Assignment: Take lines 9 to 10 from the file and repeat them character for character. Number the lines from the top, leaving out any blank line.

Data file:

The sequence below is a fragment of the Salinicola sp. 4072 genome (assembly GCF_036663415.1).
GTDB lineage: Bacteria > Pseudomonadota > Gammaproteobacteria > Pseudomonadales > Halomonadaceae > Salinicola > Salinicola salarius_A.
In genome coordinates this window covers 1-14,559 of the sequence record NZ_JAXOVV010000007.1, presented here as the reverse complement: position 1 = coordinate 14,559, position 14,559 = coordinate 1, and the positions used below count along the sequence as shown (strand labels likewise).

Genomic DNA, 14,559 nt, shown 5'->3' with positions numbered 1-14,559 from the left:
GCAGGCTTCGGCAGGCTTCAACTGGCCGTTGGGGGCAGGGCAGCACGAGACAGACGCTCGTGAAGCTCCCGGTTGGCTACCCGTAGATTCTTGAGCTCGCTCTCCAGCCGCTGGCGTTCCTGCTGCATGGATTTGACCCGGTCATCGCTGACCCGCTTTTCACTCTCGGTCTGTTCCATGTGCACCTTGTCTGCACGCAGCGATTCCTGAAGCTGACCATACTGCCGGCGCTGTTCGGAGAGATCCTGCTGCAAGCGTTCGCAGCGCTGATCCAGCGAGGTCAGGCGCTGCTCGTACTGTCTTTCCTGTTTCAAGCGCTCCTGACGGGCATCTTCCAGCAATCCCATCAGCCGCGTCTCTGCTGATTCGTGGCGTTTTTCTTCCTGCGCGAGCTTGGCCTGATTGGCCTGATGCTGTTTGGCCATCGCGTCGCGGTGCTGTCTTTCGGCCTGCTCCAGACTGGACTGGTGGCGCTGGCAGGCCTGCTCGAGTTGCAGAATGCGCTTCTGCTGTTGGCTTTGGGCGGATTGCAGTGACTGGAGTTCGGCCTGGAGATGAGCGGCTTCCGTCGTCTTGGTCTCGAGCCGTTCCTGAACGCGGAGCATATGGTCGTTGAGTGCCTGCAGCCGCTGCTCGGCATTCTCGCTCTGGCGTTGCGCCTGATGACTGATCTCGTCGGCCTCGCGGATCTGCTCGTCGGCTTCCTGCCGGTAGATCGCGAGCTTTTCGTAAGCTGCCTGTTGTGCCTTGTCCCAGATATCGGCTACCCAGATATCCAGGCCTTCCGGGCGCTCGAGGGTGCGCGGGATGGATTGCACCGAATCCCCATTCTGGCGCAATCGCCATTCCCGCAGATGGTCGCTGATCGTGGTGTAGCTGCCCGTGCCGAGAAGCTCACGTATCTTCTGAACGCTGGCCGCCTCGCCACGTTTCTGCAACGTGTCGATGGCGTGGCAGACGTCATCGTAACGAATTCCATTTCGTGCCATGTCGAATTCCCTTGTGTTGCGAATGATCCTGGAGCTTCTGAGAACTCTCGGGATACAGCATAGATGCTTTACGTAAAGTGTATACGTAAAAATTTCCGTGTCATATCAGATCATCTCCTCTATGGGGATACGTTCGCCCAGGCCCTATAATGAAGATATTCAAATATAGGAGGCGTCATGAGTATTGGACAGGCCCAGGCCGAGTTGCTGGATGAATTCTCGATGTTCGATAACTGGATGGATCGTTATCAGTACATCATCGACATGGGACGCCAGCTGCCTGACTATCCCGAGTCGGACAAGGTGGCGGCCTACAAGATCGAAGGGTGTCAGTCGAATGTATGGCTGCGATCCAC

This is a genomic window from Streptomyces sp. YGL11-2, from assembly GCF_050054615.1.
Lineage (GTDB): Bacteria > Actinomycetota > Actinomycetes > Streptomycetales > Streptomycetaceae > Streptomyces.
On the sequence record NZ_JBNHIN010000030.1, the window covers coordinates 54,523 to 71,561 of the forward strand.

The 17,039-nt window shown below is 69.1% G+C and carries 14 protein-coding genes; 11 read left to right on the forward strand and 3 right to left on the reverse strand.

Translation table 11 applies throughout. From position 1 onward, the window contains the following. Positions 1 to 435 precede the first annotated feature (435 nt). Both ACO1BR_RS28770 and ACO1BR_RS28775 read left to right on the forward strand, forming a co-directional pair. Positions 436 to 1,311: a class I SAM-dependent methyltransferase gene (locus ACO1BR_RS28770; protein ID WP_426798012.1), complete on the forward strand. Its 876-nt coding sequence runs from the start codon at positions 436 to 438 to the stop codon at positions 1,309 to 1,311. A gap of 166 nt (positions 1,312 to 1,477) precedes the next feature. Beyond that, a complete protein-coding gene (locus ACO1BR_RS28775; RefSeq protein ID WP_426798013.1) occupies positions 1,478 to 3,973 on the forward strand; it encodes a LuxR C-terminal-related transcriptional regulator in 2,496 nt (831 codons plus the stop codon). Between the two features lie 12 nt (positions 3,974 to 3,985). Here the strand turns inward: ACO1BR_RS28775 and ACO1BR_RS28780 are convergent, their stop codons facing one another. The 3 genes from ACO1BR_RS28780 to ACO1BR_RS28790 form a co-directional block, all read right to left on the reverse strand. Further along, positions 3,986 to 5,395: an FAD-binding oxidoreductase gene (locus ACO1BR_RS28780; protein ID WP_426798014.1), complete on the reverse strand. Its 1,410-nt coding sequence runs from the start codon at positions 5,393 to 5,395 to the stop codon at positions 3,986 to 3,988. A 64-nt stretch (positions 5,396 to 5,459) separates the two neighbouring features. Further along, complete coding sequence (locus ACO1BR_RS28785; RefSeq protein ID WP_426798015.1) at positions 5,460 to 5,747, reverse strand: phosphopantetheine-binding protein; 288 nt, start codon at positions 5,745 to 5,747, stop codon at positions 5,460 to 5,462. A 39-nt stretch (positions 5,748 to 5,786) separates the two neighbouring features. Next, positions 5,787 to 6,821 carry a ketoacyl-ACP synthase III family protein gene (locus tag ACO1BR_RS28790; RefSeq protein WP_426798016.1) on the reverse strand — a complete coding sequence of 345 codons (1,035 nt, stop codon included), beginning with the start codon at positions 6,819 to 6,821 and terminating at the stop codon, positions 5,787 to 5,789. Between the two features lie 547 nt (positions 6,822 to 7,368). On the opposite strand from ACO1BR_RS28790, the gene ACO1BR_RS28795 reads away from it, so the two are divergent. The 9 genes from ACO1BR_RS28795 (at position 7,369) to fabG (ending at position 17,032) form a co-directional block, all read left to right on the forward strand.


The 17,039-nt window shown below is 69.1% G+C and carries 14 protein-coding genes; 11 read left to right on the forward strand and 3 right to left on the reverse strand.

Translation table 11 applies throughout. From position 1 onward, the window contains the following. Positions 1 to 435 precede the first annotated feature (435 nt). Both ACO1BR_RS28770 and ACO1BR_RS28775 read left to right on the forward strand, forming a co-directional pair. Positions 436 to 1,311: a class I SAM-dependent methyltransferase gene (locus ACO1BR_RS28770; protein ID WP_426798012.1), complete on the forward strand. Its 876-nt coding sequence runs from the start codon at positions 436 to 438 to the stop codon at positions 1,309 to 1,311. A gap of 166 nt (positions 1,312 to 1,477) precedes the next feature. Beyond that, a complete protein-coding gene (locus ACO1BR_RS28775; RefSeq protein ID WP_426798013.1) occupies positions 1,478 to 3,973 on the forward strand; it encodes a LuxR C-terminal-related transcriptional regulator in 2,496 nt (831 codons plus the stop codon). Between the two features lie 12 nt (positions 3,974 to 3,985). Here the strand turns inward: ACO1BR_RS28775 and ACO1BR_RS28780 are convergent, their stop codons facing one another. The 3 genes from ACO1BR_RS28780 to ACO1BR_RS28790 form a co-directional block, all read right to left on the reverse strand. Further along, positions 3,986 to 5,395: an FAD-binding oxidoreductase gene (locus ACO1BR_RS28780; protein ID WP_426798014.1), complete on the reverse strand. Its 1,410-nt coding sequence runs from the start codon at positions 5,393 to 5,395 to the stop codon at positions 3,986 to 3,988. A 64-nt stretch (positions 5,396 to 5,459) separates the two neighbouring features. Further along, complete coding sequence (locus ACO1BR_RS28785; RefSeq protein ID WP_426798015.1) at positions 5,460 to 5,747, reverse strand: phosphopantetheine-binding protein; 288 nt, start codon at positions 5,745 to 5,747, stop codon at positions 5,460 to 5,462. A 39-nt stretch (positions 5,748 to 5,786) separates the two neighbouring features. Next, positions 5,787 to 6,821 carry a ketoacyl-ACP synthase III family protein gene (locus tag ACO1BR_RS28790; RefSeq protein WP_426798016.1) on the reverse strand — a complete coding sequence of 345 codons (1,035 nt, stop codon included), beginning with the start codon at positions 6,819 to 6,821 and terminating at the stop codon, positions 5,787 to 5,789. Between the two features lie 547 nt (positions 6,822 to 7,368). On the opposite strand from ACO1BR_RS28790, the gene ACO1BR_RS28795 reads away from it, so the two are divergent. The 9 genes from ACO1BR_RS28795 (at position 7,369) to fabG (ending at position 17,032) form a co-directional block, all read left to right on the forward strand.